Wednesday, 27 June 2018

Book Review - Birds of Chile, A Photo Guide - Princeton University Press

     I cut my birding teeth on conventional field guides and confess to having had until quite recently a preference for artwork versus photography. The premise was that a skilled wildlife illustrator (and there are many I admire) could render an image of the bird showing ALL relevant field marks, seldom possible in a photograph.
     And therein lies the rub. One is often hard pressed to see the bird as depicted in a traditional field guide, with imperfect angles, shading, distance and other factors needing to be dealt with in the field. A photograph, though not always definitive, presents a more realistic impression of the bird as seen in life.  And with the ubiquity of digital cameras (everyone has one!) many different angles are possible, and with access to the photographs of myriad dedicated birders, multiple shots of the same species are available. In this way sexes, age categories, moult and variations in seasonal plumage may be depicted.



     Birds of Chile is a splendid example of the new genre of photographic field guides. Two eminently qualified veterans of Chilean birding, Steve Howell and Fabrice Schmitt, provide not only a range of their superb photographs, they call upon others to fill the gaps where their own pictures are deemed inadequate or they have not managed to photograph a species. The result is a stunning collection of all the birds of this fascinating country with so many radically different faunal zones containing species uniquely adapted to each habitat.


     A section at the front of the book deals with Geography, Habitat and Bird Distribution and lists families typically found in the various zones. This is comprehensively done and a thorough reading of it serves to familiarize the reader with the regions he/she will be visiting before even going there, and knowing what birds to expect.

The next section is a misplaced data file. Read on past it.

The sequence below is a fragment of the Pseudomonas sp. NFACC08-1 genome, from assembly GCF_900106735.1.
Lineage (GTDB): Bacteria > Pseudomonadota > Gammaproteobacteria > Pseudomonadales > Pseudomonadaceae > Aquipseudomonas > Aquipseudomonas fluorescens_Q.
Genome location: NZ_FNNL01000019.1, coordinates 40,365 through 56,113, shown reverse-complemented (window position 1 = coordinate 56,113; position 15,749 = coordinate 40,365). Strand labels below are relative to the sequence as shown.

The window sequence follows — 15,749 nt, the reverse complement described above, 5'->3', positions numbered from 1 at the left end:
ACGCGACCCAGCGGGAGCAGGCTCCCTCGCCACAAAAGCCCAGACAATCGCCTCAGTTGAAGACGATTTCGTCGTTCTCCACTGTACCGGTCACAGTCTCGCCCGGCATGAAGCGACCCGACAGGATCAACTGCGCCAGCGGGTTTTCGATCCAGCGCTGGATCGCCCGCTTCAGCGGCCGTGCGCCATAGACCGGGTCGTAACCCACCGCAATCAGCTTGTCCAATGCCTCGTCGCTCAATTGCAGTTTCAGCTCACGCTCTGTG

Each group of birds is introduced to the reader with a succinct summary of relevant characteristics. I found the way that the birds are grouped both interesting and useful. For example, there are headings such as "Swimming Waterbirds" and "Flying Waterbirds." I can well imagine that for a novice birder divisions such as this would be immediately helpful in narrowing down the range of species to be identified. And if that is not enough there is also a section called "Walking Waterbirds!" 



     A system of arrows to highlight salient features hearkens back to the Peterson system, a technique that has never become redundant and is perhaps the most useful artifice of all time as it relates to identification markers.
     Many of the photographs depict birds in their habitat, further assisting observers in identifying the species they are confronted with.



     The taxonomy is up to date, generally in line with the IOC Checklist, and where there are differences or deviations, full explanatory notes are provided.
     When I birded in Chile a few years ago, I took with me the excellent guide produced by Alvaro Jaramillo and very capably illustrated by Peter Burke and David Beadle. It served me well, but I can only imagine how much better prepared I would have been had I had a companion copy of Birds of Chile - A Photo Guide.